Every study starts off unpublished. So the second tip is, for an unpublished paper, to scrutinize the researchers’ credentials. Again, this can be easily done, for example by looking up their institution. This isn’t to be elitist, but to recognise the importance of evidence quality – just as we’d particularly trust the medical opinion of a leading hospital. Often, we latch on to a study because we like the findings, regardless of who wrote it.

The third tip is to place more weight on balanced opinions. There are two sides to almost every issue. But authors have the incentive to present only one and claim “clear evidence”, to give a more convincing message. Such one-sided views are likely misleading, and the reader should be less convinced by an author who isn’t secure enough to acknowledge the other side. The Norwegian Sovereign Wealth Fund’s position papers on corporate governance all include the arguments against their position. This gives confidence that they reached their stance after a careful consideration of both sides.

But evidence doesn’t mean that only one view is right. Even if we all agree on the price and characteristics of different cars, different people may buy different cars given their different preferences on price, fuel efficiency and safety. Similarly, even if higher pay ratios improve firm performance, this doesn’t mean they’re desirable. Some citizens may view income equality as more important than firm performance. Evidence only aims to put the facts on the table so that we can understand the trade-offs behind decisions.

 

And for many reforms, evidence isn’t even necessary. Gender diversity is desirable in its own right, and firms should pursue it even without evidence that it improves performance. It would be a sad world if the only reason firms increased gender diversity was to make money – and might hinder initiatives to promote other forms of diversity where there isn’t any evidence.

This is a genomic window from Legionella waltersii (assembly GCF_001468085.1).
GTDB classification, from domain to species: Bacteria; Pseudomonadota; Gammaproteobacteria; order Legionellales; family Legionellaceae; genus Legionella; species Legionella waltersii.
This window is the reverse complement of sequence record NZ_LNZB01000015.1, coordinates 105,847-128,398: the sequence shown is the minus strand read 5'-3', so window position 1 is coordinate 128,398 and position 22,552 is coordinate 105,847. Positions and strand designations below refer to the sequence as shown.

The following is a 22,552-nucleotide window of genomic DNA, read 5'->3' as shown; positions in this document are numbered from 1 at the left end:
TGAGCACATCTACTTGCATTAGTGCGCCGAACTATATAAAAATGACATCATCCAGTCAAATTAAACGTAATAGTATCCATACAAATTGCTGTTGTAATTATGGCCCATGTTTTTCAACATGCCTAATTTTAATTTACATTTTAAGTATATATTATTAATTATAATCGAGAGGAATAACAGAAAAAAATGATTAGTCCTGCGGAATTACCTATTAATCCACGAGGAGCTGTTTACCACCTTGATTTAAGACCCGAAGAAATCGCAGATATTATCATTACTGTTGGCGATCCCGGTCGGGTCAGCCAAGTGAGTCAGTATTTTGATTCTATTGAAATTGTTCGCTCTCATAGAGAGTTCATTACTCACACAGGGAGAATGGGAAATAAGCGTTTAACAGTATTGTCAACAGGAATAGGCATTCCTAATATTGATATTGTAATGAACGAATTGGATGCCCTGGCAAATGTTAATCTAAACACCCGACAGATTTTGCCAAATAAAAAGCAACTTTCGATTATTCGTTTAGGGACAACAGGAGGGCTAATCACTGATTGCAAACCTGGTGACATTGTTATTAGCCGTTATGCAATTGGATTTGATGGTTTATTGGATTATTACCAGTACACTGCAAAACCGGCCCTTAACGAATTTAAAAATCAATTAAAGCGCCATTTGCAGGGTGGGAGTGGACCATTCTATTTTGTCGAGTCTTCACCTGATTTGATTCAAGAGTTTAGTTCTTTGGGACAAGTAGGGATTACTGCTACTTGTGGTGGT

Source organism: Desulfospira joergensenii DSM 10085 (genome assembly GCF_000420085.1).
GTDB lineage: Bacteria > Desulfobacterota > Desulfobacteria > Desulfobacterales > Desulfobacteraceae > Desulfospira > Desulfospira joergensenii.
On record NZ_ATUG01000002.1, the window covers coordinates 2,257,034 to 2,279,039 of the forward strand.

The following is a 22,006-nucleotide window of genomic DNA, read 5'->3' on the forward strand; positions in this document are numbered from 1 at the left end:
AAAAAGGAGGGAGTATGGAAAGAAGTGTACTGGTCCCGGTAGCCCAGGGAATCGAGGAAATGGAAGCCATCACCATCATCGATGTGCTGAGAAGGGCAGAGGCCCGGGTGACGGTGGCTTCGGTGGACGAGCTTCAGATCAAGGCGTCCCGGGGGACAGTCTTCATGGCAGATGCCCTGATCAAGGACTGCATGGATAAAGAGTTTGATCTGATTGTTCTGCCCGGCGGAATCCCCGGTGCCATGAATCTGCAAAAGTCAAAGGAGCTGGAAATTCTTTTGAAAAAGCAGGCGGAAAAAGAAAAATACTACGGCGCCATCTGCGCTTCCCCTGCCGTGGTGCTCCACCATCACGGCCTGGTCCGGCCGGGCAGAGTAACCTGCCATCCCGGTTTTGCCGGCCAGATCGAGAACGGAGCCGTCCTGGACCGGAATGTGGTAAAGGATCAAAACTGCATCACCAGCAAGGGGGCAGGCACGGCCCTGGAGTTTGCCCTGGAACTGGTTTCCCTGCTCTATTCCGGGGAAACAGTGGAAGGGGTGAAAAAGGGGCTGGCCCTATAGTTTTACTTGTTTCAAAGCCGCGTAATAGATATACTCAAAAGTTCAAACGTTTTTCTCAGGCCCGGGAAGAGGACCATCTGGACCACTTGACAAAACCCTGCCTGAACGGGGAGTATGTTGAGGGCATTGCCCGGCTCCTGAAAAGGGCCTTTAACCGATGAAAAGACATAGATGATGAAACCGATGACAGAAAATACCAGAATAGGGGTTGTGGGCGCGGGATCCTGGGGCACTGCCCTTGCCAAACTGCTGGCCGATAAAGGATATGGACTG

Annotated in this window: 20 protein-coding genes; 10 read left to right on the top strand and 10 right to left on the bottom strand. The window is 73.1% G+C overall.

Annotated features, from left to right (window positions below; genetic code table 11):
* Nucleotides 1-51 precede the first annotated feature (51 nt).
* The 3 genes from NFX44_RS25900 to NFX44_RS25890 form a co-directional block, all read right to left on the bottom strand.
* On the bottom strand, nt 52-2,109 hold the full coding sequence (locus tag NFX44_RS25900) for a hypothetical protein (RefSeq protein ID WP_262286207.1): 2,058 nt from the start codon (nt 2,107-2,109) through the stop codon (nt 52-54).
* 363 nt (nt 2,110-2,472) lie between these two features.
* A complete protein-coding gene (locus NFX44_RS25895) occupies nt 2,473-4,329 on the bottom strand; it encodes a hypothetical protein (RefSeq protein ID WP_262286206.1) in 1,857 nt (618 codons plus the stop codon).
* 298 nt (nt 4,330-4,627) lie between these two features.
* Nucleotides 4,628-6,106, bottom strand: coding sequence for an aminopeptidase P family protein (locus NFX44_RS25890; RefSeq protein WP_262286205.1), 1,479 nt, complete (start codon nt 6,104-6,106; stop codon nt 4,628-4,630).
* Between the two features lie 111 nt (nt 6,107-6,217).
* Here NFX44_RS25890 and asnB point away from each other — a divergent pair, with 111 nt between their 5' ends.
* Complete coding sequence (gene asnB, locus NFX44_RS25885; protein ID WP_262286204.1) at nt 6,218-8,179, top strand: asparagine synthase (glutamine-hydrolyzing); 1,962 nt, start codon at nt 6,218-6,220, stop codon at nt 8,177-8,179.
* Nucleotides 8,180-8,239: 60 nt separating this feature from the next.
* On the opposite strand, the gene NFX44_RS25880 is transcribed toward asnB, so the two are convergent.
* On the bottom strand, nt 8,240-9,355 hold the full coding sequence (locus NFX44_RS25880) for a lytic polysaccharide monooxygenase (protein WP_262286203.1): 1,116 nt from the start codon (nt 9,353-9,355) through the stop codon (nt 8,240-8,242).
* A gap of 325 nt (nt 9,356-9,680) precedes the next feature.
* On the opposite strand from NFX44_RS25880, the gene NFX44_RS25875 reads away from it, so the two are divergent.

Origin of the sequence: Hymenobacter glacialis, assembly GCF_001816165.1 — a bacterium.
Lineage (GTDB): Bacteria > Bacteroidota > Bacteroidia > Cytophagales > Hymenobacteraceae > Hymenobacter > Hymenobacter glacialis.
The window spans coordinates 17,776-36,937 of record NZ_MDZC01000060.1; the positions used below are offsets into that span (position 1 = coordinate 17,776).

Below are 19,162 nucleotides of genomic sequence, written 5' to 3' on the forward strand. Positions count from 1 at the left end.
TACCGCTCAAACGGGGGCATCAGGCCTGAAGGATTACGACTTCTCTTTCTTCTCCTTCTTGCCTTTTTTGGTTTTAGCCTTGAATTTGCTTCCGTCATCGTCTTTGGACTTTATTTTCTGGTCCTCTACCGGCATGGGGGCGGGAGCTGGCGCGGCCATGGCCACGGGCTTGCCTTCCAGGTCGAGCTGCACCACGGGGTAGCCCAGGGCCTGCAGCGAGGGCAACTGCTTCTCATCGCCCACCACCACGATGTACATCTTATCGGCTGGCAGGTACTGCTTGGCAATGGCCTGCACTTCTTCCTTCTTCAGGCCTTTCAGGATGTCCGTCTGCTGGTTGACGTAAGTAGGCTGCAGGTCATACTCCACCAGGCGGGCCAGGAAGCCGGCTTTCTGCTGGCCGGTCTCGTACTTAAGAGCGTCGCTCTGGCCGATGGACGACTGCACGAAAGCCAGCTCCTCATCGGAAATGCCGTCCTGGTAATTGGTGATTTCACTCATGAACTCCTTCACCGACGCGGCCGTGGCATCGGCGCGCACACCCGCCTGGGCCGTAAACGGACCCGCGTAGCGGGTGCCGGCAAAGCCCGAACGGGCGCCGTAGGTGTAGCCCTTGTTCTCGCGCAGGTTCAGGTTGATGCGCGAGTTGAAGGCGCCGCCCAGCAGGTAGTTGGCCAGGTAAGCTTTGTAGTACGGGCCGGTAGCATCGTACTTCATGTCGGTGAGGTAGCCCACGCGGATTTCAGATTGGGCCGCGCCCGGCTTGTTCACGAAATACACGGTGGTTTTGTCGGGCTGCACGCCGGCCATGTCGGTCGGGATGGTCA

So evidence may be neither conclusive nor essential. But if it’s used, it should be of the highest quality.

the sting Milestones

Featured Stings

Can we feed everyone without unleashing disaster? Read on

These campaigners want to give a quarter of the UK back to nature

How to build a more resilient and inclusive global system

Stopping antimicrobial resistance would cost just USD 2 per person a year

COVID-19 tracing apps: MEPs stress the need to preserve citizens’ privacy

Coronavirus: Commission launches data sharing platform for researchers

Mental health in times of a pandemic: what can each individual do to lessen the burden?

Can we put a price on clean air? Yes, we can

EU security and defence industry prepares positions for ‘producers’ and ‘customers’

Here’s how the EU is doing on gender equality

UN urges protection of indigenous peoples’ rights during migration

UN agencies welcome green light for Rohingya projects in northern Myanmar; urge ‘more effective access’

Combatting terrorism: EP special committee calls for closer EU cooperation

Italian elections: a long political limbo is ahead

The European Sting @ European Business Summit 2014 – the preview

The dangers of data: why the numbers never tell the full story

How climate change sparks innovation for fragile communities

Car rentals: EU action leads to clearer and more transparent pricing

How to build deforestation-free supply chains: lessons from Indonesia

Financing economic recovery, written by United Nations Under-Secretary-General

The Shifting Rhythms of Harmonious China: Ancient, Modern & Eternal

Alternative proteins will transform food, mitigate climate change and drive profits. Here’s how

Coronavirus: How worried should we be?